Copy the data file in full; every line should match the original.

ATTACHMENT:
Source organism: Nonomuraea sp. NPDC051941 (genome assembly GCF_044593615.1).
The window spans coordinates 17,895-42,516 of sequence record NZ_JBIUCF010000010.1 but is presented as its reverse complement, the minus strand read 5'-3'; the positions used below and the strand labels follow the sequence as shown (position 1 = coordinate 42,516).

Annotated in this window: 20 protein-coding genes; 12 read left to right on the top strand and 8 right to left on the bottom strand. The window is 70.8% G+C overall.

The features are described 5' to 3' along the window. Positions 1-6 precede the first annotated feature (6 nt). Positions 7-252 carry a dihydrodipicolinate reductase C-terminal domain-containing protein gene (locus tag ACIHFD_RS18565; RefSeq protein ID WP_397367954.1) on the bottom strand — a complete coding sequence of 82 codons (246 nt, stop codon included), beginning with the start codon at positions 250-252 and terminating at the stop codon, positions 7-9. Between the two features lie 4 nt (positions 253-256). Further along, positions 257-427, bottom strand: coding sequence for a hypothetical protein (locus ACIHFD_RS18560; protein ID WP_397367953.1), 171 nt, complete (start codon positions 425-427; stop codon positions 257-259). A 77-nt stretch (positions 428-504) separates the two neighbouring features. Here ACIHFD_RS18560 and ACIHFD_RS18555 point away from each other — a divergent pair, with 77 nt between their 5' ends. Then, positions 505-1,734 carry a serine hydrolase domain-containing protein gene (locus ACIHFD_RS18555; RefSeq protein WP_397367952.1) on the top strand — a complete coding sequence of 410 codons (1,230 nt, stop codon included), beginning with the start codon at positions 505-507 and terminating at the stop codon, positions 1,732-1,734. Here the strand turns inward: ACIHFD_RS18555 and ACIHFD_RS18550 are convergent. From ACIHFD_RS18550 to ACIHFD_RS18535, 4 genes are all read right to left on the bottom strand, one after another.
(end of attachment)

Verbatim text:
Source organism: Nonomuraea sp. NPDC051941 (genome assembly GCF_044593615.1).
The window spans coordinates 17,895-42,516 of sequence record NZ_JBIUCF010000010.1 but is presented as its reverse complement, the minus strand read 5'-3'; the positions used below and the strand labels follow the sequence as shown (position 1 = coordinate 42,516).

Annotated in this window: 20 protein-coding genes; 12 read left to right on the top strand and 8 right to left on the bottom strand. The window is 70.8% G+C overall.

The features are described 5' to 3' along the window. Positions 1-6 precede the first annotated feature (6 nt). Positions 7-252 carry a dihydrodipicolinate reductase C-terminal domain-containing protein gene (locus tag ACIHFD_RS18565; RefSeq protein ID WP_397367954.1) on the bottom strand — a complete coding sequence of 82 codons (246 nt, stop codon included), beginning with the start codon at positions 250-252 and terminating at the stop codon, positions 7-9. Between the two features lie 4 nt (positions 253-256). Further along, positions 257-427, bottom strand: coding sequence for a hypothetical protein (locus ACIHFD_RS18560; protein ID WP_397367953.1), 171 nt, complete (start codon positions 425-427; stop codon positions 257-259). A 77-nt stretch (positions 428-504) separates the two neighbouring features. Here ACIHFD_RS18560 and ACIHFD_RS18555 point away from each other — a divergent pair, with 77 nt between their 5' ends. Then, positions 505-1,734 carry a serine hydrolase domain-containing protein gene (locus ACIHFD_RS18555; RefSeq protein WP_397367952.1) on the top strand — a complete coding sequence of 410 codons (1,230 nt, stop codon included), beginning with the start codon at positions 505-507 and terminating at the stop codon, positions 1,732-1,734. Here the strand turns inward: ACIHFD_RS18555 and ACIHFD_RS18550 are convergent. From ACIHFD_RS18550 to ACIHFD_RS18535, 4 genes are all read right to left on the bottom strand, one after another.